Jessica Fino 10 Jan 2017 04:07pm

Income inequality falls to 30-year low

Income inequality has fallen sharply to levels last seen in the mid 1980s, but working-age households still have less disposable income than they had before the financial crisis, according to the Office For National Statistics (ONS)

According to the most recent data, the median UK household had £26,300 to spend after taxes and cash benefits in 2015/16, £600 higher than the previous year.

Although income inequality has declined gradually in the last decade, median income for non-retired households has decreased by 1.2% since 2007.

Disposable income for retired households meanwhile grew by 3.1% between 2014/15 and 2015/16, and by 13% since 2007/2008.

The ONS said that the growth in the incomes of retired households was driven by a rise in the number of households reporting receipts from private pensions or annuities as well as an increase in average income from the state pension.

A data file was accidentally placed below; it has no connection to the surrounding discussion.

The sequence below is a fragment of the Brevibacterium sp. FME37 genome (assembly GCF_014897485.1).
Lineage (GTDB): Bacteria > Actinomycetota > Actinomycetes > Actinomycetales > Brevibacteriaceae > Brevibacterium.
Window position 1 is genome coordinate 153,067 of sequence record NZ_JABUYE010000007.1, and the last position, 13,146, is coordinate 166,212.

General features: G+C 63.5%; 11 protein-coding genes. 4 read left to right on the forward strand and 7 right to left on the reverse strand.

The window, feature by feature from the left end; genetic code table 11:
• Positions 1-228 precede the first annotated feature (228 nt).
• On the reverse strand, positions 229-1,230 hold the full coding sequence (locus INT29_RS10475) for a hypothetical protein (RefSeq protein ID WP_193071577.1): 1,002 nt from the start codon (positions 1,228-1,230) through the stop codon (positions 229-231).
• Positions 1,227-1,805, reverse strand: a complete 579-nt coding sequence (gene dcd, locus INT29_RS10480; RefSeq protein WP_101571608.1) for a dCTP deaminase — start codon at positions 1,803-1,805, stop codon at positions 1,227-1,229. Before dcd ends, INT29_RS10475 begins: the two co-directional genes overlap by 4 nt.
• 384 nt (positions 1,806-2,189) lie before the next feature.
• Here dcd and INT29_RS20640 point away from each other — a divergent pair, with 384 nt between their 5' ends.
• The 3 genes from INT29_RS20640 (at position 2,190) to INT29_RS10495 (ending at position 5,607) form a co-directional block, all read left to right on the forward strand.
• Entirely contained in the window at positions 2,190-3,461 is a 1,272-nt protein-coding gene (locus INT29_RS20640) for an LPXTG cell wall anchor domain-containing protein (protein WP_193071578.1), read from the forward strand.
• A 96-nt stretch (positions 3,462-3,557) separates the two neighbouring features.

It added that the fall in average disposable income for non-retired households after the economic downturn was driven by a fall in income from employment, including self-employment.

The poorest households in the UK saw their disposable income rise by £700 over the last financial year, while income in the richest households fell by £1,000.

Claudia Wells, head of household income and expenditure analysis at the ONS said, “Household incomes are above their pre-downturn peak overall, but not everyone is better off. While retired households’ incomes have soared in recent years, non-retired households still have less money, on average, than before the crash.”

The Resolution Foundation noted that typical working age household incomes were still £345 a year lower than pre-crisis levels, adding that the weak income growth has led to a growing divide in living standards between generations.

Matt Whittaker, chief economist at the think tank, said, “Strong employment growth, low inflation and rising pensioner incomes over recent years have helped drive inequality down to its lowest level in nearly 30 years.

“While traditional income inequality has been falling – for now – new living standards divides between generations have opened up as working age households continue to struggle.

“Getting to grips with this sluggish growth for working middle-income households will be a key mark on which to judge the prime minister’s ambitious domestic reform plans.”